Unbeatable combination for deer

Rifle: Sako M85 Finnlight

Cartridge: .270 Winchester

Scope: Zeiss Duralyt 2-8x42

Unbeatable combination for deer

 

In Part Two of our series on favourite rifle, cartridge and scope combinations, Con Kapralos outlines his choices and explains his thinking

When deciding on a classic stalking rifle there was only one choice for me ‑ the Sako M85 Finnlight in the legendary .270 Winchester calibre. Fabled American outdoorsman Jack O’Connor put all his trust in the calibre and if it was good enough for him, it would serve me very well indeed.

My intended quarry was deer and having just started hunting this game species back in 2010, I needed a lightweight rifle that would carry suitably in the field and be able to take shots out to 300m. The Sako 85 Finnlight with its stainless steel barrelled action and synthetic stock was perfect for the task and was ordered through my good friend Gary Georgiou at Safari Firearms. The bare rifle weighed in at just under 3kg.

When it came to an optic, the only serious contender back then was Zeiss and the Duralyt in 2-8x42 was ideal. With its simple reticle and 30mm tube, being able to wind down to 2x for hunting scrub or timbered areas to 8x for longer shots over open pastures and across gullies, the Duralyt has never let me down. Its silver/grey colour goes with the stainless barrelled action of the Finnlight and setting up the scope in matching Sako Optilock rings was a given.

As to how and why the rifle was bought? My wife decided to spoil me and bought the Finnlight and Zeiss Duralyt as a wedding gift, something I’ll never forget and am extremely thankful for. My wife likes to accompany me on the occasional deer hunt under the strict provisions that we don’t get wet and don’t walk too far! Our preferred method is to set up a ground blind and wait for deer to emerge from their cover into the open. We’ve been successful on many occasions and she has even helped with the carry-out.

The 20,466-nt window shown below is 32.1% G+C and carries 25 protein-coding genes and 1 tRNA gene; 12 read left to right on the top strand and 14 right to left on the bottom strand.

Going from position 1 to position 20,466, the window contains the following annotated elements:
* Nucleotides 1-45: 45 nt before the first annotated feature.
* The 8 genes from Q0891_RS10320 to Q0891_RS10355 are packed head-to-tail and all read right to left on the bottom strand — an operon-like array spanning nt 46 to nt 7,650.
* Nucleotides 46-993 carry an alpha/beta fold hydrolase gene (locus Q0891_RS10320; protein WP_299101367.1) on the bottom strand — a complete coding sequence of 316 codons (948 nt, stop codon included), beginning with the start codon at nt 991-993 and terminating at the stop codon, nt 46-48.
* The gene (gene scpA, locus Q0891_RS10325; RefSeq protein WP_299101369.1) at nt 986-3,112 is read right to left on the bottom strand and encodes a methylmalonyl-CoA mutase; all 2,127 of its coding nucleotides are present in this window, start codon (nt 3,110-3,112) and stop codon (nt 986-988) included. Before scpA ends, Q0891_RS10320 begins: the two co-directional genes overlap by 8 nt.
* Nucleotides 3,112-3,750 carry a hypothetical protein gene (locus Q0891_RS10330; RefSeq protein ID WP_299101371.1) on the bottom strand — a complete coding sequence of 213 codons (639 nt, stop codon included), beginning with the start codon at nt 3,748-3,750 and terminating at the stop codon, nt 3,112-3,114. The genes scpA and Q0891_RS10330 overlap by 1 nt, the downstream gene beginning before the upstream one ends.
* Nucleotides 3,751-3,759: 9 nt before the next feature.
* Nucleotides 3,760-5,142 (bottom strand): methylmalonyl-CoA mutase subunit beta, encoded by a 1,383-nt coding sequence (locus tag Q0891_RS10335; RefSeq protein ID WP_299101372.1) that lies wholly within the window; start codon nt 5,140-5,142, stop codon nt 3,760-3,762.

As for ammunition, for many years I’d used the factory Barnes Vor-Tx .270 Winchester load with 130gr TTSX projectiles, the choice down to my hunting buddy requesting we only use lead-free ammunition. This was his concession and I happily agreed, even though at $75 per box of 20 it wasn’t cheap, but one box of ammo lasted a while and produced 20 deer every time.

When my supply of Barnes ammunition finally ran out, I opted to revert to a traditional bonded 130gr projectile and tried Federal Fusion ammunition. What’s pleasing is that so far, Federal Fusions have been brilliant at taking deer out to 300m with no second shot required, and they group well in the rifle at around 0.75 MOA.

Early days and the ‘better half’

My initial memories of the Finnlight and deer hunting were actually conducting South Australian pest controlling activities with a good friend using a spotlight at night. While spotlighting deer may be frowned upon, this wasn’t hunting but culling pest animals on a property inundated with them. Just before heading out on the night’s shoot, the property owner told me there was a nice fallow buck at a particular point on the property he wanted us to leave as he planned to shoot it himself.

True to his word the animal was where he said it would be - and looking at the biggest fallow buck antlers I’ve ever seen through the Duralyt still sends shivers down my spine. I still recall my hunting buddy saying: “Con, you could’ve shot him 100 times,” as we watched him prance away. I felt good that we’d done the right thing by our landowner friend but sadly some people aren’t so mindful, as the owner told me later another hunter had visited soon after us and shot that buck, much to his displeasure.

The first free-range stalking deer I bagged with the Finnlight/Duralyt combo was a red hind on my trip to a new patch. It was hard work and I now look back and laugh as the deer materialised out of nowhere in a shallow swamp and taking it with a single shot, the enormity of what was to transpire then set in. Gralloching a huge red hind in ankle-deep water and trying to manoeuvre the beast by myself was a comedy of errors and slip-ups, not to mention lugging huge red deer legs for 2.5km back to my car. I learned a lot that day and have since refined my gear and deer stalking techniques to make the task much easier.